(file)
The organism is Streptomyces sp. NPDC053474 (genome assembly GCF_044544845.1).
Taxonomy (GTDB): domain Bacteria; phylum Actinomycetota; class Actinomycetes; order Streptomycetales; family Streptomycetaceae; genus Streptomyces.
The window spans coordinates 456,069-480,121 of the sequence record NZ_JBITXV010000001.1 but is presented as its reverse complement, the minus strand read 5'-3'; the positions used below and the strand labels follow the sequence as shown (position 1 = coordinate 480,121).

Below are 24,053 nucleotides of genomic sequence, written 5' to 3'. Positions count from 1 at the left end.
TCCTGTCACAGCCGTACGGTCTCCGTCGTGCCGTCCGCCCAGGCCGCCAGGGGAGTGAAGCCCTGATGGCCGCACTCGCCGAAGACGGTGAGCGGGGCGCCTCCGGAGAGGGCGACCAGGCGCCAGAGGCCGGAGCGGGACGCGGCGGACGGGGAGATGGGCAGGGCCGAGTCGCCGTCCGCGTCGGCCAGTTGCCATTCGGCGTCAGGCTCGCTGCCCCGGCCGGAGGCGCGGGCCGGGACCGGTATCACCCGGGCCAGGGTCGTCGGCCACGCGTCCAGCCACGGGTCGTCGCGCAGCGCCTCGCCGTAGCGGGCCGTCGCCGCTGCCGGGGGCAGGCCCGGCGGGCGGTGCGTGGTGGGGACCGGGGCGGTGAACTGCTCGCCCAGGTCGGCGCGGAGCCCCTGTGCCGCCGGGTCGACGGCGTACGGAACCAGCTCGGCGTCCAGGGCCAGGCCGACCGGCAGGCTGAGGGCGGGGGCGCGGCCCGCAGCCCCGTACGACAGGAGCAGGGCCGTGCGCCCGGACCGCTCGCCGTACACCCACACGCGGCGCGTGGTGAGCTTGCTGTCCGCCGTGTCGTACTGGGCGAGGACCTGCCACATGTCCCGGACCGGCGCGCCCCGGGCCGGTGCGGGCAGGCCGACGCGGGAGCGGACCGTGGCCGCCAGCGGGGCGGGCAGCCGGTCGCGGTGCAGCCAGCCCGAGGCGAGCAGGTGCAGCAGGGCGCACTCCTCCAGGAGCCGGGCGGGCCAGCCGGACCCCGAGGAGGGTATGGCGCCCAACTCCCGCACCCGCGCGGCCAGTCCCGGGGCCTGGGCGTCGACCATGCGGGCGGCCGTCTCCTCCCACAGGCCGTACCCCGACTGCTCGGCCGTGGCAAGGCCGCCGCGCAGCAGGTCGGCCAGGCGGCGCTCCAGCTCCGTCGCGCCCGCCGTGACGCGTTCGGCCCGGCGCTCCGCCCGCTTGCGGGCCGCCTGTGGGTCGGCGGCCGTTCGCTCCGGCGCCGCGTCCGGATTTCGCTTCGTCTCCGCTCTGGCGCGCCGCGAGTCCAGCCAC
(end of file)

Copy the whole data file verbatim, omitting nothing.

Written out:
The organism is Streptomyces sp. NPDC053474 (genome assembly GCF_044544845.1).
Taxonomy (GTDB): domain Bacteria; phylum Actinomycetota; class Actinomycetes; order Streptomycetales; family Streptomycetaceae; genus Streptomyces.
The window spans coordinates 456,069-480,121 of the sequence record NZ_JBITXV010000001.1 but is presented as its reverse complement, the minus strand read 5'-3'; the positions used below and the strand labels follow the sequence as shown (position 1 = coordinate 480,121).

Below are 24,053 nucleotides of genomic sequence, written 5' to 3'. Positions count from 1 at the left end.
TCCTGTCACAGCCGTACGGTCTCCGTCGTGCCGTCCGCCCAGGCCGCCAGGGGAGTGAAGCCCTGATGGCCGCACTCGCCGAAGACGGTGAGCGGGGCGCCTCCGGAGAGGGCGACCAGGCGCCAGAGGCCGGAGCGGGACGCGGCGGACGGGGAGATGGGCAGGGCCGAGTCGCCGTCCGCGTCGGCCAGTTGCCATTCGGCGTCAGGCTCGCTGCCCCGGCCGGAGGCGCGGGCCGGGACCGGTATCACCCGGGCCAGGGTCGTCGGCCACGCGTCCAGCCACGGGTCGTCGCGCAGCGCCTCGCCGTAGCGGGCCGTCGCCGCTGCCGGGGGCAGGCCCGGCGGGCGGTGCGTGGTGGGGACCGGGGCGGTGAACTGCTCGCCCAGGTCGGCGCGGAGCCCCTGTGCCGCCGGGTCGACGGCGTACGGAACCAGCTCGGCGTCCAGGGCCAGGCCGACCGGCAGGCTGAGGGCGGGGGCGCGGCCCGCAGCCCCGTACGACAGGAGCAGGGCCGTGCGCCCGGACCGCTCGCCGTACACCCACACGCGGCGCGTGGTGAGCTTGCTGTCCGCCGTGTCGTACTGGGCGAGGACCTGCCACATGTCCCGGACCGGCGCGCCCCGGGCCGGTGCGGGCAGGCCGACGCGGGAGCGGACCGTGGCCGCCAGCGGGGCGGGCAGCCGGTCGCGGTGCAGCCAGCCCGAGGCGAGCAGGTGCAGCAGGGCGCACTCCTCCAGGAGCCGGGCGGGCCAGCCGGACCCCGAGGAGGGTATGGCGCCCAACTCCCGCACCCGCGCGGCCAGTCCCGGGGCCTGGGCGTCGACCATGCGGGCGGCCGTCTCCTCCCACAGGCCGTACCCCGACTGCTCGGCCGTGGCAAGGCCGCCGCGCAGCAGGTCGGCCAGGCGGCGCTCCAGCTCCGTCGCGCCCGCCGTGACGCGTTCGGCCCGGCGCTCCGCCCGCTTGCGGGCCGCCTGTGGGTCGGCGGCCGTTCGCTCCGGCGCCGCGTCCGGATTTCGCTTCGTCTCCGCTCTGGCGCGCCGCGAGTCCAGCCAC